[Movie Club] Sicario: Misleading?

[Movie Club] Sicario: Misleading?


Okay, change of plan. I WAS going to write about Bong Joon-ho’s The Host, but I didn’t get around to watching that. Instead, I went and saw Dennis Villeneuve’s Sicario. I’ll start out by saying that it was an excellent film and you should go see it while it is still in theaters, but I noticed that there was something very misleading about the film’s marketing in comparison to the finished product.

I don’t want to spoil anything about the film, even though the misleading aspect of the marketing isn’t necessarily a plot spoiler, but I feel that it is great to go into it with as little prior information. That being said, this got me thinking about misleading film marketing, since it is a topic that comes up often that I find to be interesting. Two examples that I noticed this year were The Martian and American Ultra.

The Martian, for the people who haven’t seen it yet, is a science fiction film about an astronaut named Mark Watney who gets stranded on Mars and has to formulate a plan to survive on and escape the inhospitable planet. Sounds like a pretty bleak situation, right? That’s how the film’s teaser trailer portrayed the situation as well, although the actual film approaches the situation very differently. It is essentially a comedy, with nearly every line of dialogue being a joke and the overall tone being almost consistently lighthearted and optimistic. While there are a few lighthearted quips tossed into the trailer, but the overall tone is that of a rather serious sci-fi film. The trailer tends to focus on the one or two parts of the film where complications arise, when Watney is first stranded on Mars and when part of his HAB unit experiences explosive decompression. It even takes two parts of the film that were entirely optimistic, when Watney burns chunks of hydrazine to create water and when he is (happily) crying right before his rescue. While the later trailers reflect the film’s actual tone more clearly, the teaser trailer portrays it as an entirely different, entirely more serious film. I’m not sure why the teaser was like that, whether it was a conscious decision to make the film more marketable as a run of the mill “person stuck in space” science-fiction thriller or what have you. Whatever the reason, the misleading advertisements haven’t seemed to effect the film’s box-office or critical performance. The same can not be said for the next film.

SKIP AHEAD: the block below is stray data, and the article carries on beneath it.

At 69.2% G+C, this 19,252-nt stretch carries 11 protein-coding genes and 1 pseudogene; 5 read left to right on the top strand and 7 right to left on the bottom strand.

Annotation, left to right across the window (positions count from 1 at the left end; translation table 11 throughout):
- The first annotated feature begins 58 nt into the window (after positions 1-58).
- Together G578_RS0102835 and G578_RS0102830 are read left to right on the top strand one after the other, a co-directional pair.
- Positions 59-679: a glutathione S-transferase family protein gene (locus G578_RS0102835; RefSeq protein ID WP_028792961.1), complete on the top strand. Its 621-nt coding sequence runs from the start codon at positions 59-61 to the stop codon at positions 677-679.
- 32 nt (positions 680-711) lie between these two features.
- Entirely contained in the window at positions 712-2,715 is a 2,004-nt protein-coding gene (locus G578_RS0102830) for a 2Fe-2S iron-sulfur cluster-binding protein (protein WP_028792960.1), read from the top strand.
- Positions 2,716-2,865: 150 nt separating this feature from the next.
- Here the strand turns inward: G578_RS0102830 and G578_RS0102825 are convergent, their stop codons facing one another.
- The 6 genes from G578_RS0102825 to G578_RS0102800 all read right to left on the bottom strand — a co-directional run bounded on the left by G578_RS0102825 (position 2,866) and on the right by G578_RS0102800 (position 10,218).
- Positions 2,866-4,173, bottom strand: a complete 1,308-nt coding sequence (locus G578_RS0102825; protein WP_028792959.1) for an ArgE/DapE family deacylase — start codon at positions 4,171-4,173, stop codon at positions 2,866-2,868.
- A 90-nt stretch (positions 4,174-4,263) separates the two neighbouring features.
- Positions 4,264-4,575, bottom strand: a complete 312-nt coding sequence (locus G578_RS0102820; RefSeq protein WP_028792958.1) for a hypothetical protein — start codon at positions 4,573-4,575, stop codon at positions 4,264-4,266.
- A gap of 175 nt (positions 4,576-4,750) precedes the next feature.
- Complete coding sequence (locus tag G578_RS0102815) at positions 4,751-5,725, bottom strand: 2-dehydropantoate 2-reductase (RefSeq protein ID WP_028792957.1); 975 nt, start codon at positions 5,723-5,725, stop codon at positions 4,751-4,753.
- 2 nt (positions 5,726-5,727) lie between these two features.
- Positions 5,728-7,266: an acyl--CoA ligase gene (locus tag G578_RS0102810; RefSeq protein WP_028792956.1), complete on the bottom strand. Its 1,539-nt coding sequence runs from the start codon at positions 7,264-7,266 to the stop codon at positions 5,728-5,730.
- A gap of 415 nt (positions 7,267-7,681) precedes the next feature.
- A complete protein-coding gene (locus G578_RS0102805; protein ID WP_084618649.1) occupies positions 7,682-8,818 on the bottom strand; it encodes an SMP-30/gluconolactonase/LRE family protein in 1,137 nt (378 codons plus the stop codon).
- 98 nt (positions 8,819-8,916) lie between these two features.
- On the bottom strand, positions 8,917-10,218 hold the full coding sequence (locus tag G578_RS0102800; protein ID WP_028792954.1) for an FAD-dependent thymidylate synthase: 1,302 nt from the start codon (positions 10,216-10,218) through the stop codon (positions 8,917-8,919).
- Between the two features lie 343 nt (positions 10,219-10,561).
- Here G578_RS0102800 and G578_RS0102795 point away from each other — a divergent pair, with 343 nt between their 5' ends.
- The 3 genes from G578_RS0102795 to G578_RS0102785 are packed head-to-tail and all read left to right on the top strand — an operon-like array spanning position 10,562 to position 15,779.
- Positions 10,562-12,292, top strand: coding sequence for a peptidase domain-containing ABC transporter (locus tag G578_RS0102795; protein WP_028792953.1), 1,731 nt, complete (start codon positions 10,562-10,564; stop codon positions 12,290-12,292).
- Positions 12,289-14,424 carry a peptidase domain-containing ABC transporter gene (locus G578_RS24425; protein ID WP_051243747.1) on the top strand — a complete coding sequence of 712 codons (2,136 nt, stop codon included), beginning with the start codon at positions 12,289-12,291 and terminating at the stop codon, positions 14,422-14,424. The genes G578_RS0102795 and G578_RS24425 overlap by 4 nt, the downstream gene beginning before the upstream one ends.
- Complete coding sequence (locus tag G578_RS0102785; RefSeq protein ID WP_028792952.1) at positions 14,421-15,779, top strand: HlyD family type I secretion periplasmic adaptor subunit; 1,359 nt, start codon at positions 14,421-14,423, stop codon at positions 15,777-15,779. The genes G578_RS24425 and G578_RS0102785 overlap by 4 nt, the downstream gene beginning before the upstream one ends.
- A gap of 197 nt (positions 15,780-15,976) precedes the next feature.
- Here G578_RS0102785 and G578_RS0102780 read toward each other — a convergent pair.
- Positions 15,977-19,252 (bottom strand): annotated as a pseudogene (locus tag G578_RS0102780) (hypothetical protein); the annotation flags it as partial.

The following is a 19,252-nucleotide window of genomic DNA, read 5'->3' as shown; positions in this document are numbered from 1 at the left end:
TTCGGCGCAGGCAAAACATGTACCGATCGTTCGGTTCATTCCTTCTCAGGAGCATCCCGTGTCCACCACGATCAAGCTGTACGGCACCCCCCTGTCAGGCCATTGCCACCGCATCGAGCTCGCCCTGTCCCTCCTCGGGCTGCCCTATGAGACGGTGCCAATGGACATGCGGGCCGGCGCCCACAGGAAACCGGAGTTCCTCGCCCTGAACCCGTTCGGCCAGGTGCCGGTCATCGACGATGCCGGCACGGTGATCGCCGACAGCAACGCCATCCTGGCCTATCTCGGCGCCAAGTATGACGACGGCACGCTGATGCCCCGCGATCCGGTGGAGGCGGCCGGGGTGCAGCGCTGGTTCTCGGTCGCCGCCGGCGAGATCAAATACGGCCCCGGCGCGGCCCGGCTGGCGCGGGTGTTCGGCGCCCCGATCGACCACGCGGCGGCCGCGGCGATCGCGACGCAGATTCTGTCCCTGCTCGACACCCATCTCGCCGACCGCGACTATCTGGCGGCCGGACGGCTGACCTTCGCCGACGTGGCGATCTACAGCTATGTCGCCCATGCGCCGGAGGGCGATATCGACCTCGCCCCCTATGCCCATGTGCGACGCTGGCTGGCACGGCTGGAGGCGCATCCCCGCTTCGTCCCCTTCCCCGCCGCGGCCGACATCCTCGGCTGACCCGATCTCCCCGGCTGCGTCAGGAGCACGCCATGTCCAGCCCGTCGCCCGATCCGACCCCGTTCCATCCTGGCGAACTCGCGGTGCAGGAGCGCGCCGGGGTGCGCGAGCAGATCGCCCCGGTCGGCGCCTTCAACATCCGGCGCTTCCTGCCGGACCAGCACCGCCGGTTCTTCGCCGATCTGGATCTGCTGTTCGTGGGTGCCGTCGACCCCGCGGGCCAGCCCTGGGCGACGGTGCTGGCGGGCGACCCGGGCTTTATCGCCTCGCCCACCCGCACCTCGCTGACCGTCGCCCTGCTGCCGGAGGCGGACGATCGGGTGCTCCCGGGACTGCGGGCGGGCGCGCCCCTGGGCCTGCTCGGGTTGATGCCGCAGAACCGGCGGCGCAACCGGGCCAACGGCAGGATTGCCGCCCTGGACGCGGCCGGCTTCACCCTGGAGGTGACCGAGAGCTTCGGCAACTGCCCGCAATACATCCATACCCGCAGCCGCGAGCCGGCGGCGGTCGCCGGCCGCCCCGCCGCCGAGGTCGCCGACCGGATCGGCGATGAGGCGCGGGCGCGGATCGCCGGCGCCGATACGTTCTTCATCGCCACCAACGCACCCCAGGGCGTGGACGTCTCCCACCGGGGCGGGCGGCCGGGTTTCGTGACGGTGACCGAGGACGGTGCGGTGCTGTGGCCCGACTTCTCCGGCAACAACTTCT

American Ultra is a film written by Max Landis, directed by Nima Nourizadeh of Project X, and starring Jesse Eisenberg and Kristen Stewart. It is an… uhm… action spy romantic stoner comedy, I guess? It is hard to articulate exactly what genres the film falls under, which is certainly something that I share with Lionsgate’s marketing division. They chose the easiest route; market the film as a stoner comedy the same way they would market it the same way they would a Judd Apatow/Seth Rogen movie. While it is true that the film is comedic and does involve stoner characters, it is by no means a “stoner comedy”. Aside from isolated jokes about drugs (all of which were used in the trailers), the film’s humor centers very little on pot or toking up on a gnarly roach or whatever the kids say. The problem with marketing a film as a stoner comedy is that people go in expecting a stoner comedy, which is certainly not the best thing when your film isn’t a stoner comedy. While I found that the weird mishmash of genres was an interesting part of the film, that makes marketing it as being only a small part of the whole entirely unrepresentative of the film, although it is understandable that there is some difficulty conveying conveying the film in a 2 and a half minute space. This, on top of even more confusing posters and mediocre critical reception, meant that I was the only person who saw it. Not saying that the film “deserved” better box office performance than it did or that people wouldn’t understand the “complexity” of the film’s premise, it is a perfect show of how (unintentionally) misleading marketing can draw push people away from a film and harm its performance.

Long story short, Sicario is great, The Martian is happy, and it is impossible to know what American Ultra is like without seeing it. Marketing for a film is very rarely representative of the finished problem, except for Mad Max: Fury Road. The trailer was perfect and blah blah blah best movie ever. You know the rest. I swear I’ll watch the movie I’m supposed to watch next time! Seriously!

(Ha, a misleading title about misleading marketing. I am a #genius.)

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